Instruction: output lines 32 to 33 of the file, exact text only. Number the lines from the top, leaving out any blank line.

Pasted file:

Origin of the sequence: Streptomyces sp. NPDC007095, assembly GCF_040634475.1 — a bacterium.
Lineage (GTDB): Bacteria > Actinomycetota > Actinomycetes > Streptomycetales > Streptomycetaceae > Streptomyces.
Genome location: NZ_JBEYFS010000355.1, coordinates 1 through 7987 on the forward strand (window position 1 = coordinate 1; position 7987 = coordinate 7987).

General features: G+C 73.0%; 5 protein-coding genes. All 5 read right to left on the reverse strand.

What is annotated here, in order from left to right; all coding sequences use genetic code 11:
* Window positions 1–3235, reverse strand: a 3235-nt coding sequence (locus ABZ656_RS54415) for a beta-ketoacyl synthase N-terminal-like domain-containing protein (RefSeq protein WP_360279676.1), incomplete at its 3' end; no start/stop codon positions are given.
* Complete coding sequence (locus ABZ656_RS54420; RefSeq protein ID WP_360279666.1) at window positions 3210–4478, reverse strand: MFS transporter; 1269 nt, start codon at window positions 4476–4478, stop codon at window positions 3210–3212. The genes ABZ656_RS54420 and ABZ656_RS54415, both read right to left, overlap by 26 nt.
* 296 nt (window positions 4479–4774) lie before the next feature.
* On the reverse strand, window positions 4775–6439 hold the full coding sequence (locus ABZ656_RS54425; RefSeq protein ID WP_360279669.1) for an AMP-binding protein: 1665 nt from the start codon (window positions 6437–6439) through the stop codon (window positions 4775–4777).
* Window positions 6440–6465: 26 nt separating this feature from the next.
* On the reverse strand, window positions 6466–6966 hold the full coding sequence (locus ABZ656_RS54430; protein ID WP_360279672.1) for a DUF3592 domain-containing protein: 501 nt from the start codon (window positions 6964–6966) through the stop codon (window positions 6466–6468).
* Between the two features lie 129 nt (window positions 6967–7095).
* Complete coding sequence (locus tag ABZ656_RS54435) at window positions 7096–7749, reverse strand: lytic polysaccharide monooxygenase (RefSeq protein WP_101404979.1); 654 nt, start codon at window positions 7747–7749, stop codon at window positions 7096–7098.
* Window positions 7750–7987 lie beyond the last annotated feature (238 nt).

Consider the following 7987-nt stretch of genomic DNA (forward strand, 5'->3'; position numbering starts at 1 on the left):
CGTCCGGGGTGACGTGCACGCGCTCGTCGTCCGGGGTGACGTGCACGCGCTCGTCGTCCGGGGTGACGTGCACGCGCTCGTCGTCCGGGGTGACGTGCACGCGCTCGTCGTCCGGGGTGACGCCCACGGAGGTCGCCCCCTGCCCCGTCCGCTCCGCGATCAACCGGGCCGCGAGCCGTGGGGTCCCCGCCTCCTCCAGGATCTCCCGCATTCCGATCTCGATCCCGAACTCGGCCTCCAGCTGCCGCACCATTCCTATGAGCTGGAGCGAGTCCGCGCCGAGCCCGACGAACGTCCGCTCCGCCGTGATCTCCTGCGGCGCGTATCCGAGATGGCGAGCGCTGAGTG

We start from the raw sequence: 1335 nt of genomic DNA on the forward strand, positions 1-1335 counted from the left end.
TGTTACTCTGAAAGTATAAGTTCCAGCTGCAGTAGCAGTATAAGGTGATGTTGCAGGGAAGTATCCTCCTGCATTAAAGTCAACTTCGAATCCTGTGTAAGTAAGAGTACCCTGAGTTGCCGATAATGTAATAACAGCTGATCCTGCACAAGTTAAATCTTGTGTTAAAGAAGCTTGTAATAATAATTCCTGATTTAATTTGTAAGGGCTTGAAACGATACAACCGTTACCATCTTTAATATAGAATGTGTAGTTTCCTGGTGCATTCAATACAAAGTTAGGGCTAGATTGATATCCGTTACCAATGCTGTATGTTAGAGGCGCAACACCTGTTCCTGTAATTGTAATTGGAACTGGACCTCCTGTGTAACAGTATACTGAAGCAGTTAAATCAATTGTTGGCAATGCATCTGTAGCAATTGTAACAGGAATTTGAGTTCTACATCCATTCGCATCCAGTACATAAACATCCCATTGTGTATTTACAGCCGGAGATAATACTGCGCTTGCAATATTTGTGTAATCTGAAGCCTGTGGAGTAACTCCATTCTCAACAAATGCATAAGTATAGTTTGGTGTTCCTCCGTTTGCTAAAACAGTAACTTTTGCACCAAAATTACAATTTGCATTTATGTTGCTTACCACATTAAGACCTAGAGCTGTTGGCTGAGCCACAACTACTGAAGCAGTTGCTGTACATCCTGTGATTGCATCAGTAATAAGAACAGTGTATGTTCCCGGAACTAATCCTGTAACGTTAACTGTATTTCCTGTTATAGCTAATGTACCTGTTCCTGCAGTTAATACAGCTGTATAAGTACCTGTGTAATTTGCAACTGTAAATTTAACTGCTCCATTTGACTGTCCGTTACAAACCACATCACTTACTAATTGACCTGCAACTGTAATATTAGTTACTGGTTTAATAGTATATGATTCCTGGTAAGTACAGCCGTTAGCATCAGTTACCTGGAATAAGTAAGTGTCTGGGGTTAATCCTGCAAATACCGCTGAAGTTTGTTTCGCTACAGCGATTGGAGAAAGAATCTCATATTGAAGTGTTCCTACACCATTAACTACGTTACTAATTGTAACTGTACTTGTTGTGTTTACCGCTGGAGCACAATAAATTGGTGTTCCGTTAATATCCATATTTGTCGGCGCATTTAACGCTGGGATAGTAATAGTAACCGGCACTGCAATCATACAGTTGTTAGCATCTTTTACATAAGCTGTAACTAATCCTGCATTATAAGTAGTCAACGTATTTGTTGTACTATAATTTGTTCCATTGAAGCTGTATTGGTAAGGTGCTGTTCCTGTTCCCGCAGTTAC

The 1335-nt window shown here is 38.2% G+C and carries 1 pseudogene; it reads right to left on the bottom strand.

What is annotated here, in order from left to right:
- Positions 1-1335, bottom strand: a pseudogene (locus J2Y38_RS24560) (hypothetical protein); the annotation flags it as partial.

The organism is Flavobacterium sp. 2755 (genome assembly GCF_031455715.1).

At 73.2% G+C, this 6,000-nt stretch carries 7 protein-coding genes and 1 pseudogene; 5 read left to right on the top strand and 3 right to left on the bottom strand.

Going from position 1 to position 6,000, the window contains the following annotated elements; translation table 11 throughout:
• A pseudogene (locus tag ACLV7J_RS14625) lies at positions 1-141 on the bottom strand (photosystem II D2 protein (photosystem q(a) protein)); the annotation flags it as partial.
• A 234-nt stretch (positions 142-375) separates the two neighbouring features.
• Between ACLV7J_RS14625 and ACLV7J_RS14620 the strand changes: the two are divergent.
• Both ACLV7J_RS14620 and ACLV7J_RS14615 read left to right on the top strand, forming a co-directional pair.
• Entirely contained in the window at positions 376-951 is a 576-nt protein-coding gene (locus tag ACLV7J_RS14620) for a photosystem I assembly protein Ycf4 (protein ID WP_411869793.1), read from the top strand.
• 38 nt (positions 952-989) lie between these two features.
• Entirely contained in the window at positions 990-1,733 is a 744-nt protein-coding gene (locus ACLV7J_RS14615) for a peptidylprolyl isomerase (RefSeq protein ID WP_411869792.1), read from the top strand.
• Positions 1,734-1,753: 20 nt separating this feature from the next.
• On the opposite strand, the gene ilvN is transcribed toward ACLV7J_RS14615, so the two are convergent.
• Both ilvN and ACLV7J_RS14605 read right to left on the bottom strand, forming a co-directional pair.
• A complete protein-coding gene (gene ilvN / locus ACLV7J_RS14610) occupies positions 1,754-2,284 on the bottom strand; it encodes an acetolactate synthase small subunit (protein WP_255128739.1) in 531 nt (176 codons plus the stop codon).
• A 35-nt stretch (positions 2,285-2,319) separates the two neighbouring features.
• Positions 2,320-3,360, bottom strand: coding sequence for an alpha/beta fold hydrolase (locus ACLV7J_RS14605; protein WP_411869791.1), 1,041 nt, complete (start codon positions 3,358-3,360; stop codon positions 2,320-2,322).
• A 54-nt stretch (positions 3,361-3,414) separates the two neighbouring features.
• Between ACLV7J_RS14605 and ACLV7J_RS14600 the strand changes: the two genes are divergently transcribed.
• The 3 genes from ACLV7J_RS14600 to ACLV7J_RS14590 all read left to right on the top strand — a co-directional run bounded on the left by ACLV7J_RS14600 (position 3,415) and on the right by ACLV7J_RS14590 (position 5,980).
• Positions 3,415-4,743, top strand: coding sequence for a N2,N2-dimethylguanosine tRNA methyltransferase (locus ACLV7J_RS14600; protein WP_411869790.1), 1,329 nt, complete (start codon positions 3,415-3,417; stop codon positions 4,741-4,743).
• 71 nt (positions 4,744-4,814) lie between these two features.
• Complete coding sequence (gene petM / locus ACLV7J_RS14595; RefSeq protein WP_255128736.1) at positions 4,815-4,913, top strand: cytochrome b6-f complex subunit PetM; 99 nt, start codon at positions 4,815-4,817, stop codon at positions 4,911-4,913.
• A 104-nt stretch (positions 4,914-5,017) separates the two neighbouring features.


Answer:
• Positions 1,734-1,753: 20 nt separating this feature from the next.
• On the opposite strand, the gene ilvN is transcribed toward ACLV7J_RS14615, so the two are convergent.